This online program aims to prepare rural Idaho kids for kindergarten. And it’s free.

Thanks to a federal grant, a free online kindergarten readiness program will be offered this fall to 4 and 5-year-olds in rural areas across Idaho.

The nonprofit Waterford Institute — which runs the Waterford UPSTART program — received a $14.2 million, five-year Education Innovation and Research grant in October 2018 from the U.S. Department of Education.

Waterford is using grant money to start UPSTART pilot programs in five largely rural states: Idaho, Montana, Wyoming, North Dakota and South Dakota. Offerings will be up and running by this fall.

UPSTART is “technology-delivered in-home kindergarten readiness,” said Claudia Miner, chief UPSTART officer for the Waterford Institute. It’s not called preschool, she added, because “we don’t do the same things preschool does.”

The program is for 4-and-5-year-olds the year before they go into kindergarten. There’s no cost to participating families. The program offers an online curriculum with free lessons, digital books and animated songs.

UPSTART mostly targets children who don’t have access to any kindergarten preparation. “Our first goal is children who don’t have another preschool,” Miller said.

The exception may be children who are learning to speak English, she said, who are in preschool but use UPSTART as well to improve their language skills and get their parents involved in their education.

UPSTART (Utah Preparing Students Today for a Rewarding Tomorrow) is a publicly-funded program that started in 2009 in Utah and has since expanded to other states. More than 15,000 children participated last year.

Idaho is among only five U.S. states that don’t have publicly funded preschool.

The price tag of private preschool education is out of reach for some families. Advocates say the lack of state-funded preschool is holding children back. But opponents say it’s the responsibility of parents, not the government, to prepare children for school.

Idaho children who are in the attendance zone for a school district or public charter school that qualifies as rural — as defined by the federal government — is eligible to participate in UPSTART. Nearly three-quarters of the districts and charter schools in Idaho qualify.

UPSTART officials plan to start recruiting children this spring, Miller said. The program aims to enroll 200 children across Idaho for the upcoming school year and 400 the following year.

“We’re very excited about working with our neighbor, Idaho,” Miller said.

Through UPSTART, children spend 15-20 minutes each day, five days a week on the program.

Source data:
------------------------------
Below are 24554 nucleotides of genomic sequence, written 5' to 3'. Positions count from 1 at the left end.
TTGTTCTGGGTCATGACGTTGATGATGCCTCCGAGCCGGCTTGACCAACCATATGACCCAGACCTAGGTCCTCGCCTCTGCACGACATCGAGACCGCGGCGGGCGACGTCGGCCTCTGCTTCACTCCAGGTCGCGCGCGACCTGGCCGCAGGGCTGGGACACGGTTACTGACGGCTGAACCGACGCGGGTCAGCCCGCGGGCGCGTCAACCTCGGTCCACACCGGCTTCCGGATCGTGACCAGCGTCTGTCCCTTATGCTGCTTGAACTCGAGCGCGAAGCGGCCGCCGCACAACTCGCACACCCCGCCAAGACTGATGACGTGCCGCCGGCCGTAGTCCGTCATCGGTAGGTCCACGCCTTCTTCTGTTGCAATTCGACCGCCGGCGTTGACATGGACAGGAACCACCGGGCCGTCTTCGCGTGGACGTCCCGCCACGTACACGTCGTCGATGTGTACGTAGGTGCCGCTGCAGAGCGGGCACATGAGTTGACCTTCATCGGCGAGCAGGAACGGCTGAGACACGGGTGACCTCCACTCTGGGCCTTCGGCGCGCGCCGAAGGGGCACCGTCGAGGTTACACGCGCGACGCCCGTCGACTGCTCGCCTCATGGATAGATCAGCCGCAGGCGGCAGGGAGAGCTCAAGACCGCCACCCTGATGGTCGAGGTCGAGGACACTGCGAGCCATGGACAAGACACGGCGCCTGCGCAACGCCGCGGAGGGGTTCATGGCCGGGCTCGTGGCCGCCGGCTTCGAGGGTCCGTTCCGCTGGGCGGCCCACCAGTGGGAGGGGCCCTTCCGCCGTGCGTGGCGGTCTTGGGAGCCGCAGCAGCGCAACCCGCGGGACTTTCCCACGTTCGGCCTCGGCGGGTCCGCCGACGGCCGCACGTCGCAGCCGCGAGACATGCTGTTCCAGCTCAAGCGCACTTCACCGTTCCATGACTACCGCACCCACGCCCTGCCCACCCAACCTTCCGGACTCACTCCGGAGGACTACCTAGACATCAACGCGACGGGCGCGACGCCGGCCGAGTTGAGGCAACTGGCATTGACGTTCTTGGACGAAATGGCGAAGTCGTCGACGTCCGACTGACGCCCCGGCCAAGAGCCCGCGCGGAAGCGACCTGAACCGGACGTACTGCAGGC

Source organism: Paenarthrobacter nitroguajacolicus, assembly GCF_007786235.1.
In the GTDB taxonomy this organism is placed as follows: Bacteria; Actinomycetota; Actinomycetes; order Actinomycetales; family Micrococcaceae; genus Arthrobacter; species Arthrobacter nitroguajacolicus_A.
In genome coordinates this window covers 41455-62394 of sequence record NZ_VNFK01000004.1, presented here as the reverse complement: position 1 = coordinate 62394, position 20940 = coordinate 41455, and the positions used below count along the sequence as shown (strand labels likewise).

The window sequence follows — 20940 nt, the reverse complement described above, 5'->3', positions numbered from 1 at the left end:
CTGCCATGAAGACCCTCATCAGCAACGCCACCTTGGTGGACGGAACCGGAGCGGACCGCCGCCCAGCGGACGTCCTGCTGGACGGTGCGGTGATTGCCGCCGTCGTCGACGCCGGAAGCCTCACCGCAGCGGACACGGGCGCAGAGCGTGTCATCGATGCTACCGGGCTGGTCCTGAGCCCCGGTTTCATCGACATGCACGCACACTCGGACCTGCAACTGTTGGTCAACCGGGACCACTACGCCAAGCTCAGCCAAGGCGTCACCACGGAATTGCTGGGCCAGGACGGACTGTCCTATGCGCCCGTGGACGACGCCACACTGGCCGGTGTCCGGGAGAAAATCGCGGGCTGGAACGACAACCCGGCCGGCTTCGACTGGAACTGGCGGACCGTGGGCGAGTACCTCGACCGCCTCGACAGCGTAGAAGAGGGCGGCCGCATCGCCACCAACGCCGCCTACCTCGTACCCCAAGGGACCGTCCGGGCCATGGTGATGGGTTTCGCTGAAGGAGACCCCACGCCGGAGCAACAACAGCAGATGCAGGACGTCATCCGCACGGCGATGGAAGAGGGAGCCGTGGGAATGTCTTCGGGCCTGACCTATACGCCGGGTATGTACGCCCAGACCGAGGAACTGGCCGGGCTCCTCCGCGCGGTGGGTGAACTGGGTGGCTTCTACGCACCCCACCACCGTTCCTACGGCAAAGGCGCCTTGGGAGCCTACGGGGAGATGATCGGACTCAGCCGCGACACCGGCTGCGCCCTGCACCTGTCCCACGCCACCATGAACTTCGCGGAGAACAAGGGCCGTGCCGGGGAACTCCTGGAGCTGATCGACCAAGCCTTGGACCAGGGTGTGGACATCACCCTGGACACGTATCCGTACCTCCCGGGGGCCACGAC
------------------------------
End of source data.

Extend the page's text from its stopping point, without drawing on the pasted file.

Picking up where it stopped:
“That’s important because it’s well beneath the screen time recommendation by the (American Academy of Pediatrics),” Miller said, adding research shows children learn best if they learn a little every day.

Every participating family will receive a Chromebook laptop computer they can keep if they meet the usage requirement during the year, Miller said.

Online kindergarten readiness programs face some criticism. In October 2018, a statement from Campaign for a Commercial-Free Childhood and Defending the Early Years specifically names a few programs, including UPSTART.

Virtual preschools “deny children the hands-on, face-to-face school experiences that research shows is critical to both early learning and later-in-life success,” the groups said in a statement.

Across Idaho, school districts often provide preschool for children who have disabilities, but not for all students. There are some exceptions, such as the Murtaugh School District, which offers preschool for all of its 4-year-olds.

The College of Southern Idaho’s Head Start program offers preschool for families living in poverty, but there’s a waiting list.

In October 2018, the Idaho Association for the Education of Young Children kicked off a two-year statewide project called “Preschool the Idaho Way.” It’s funded by a $500,000 grant from the W.K. Kellogg Foundation.

Within the next year, Idaho AEYC will identify 10 to 13 communities across Idaho that would like technical assistance in putting together a local preschool collaborative — a partnership among groups such as Head Start, child care providers, faith-based groups and school districts.

For nontraditional kindergarten preparation options, Smarty Ants is a free web-based program offered by the Idaho State Department of Education.

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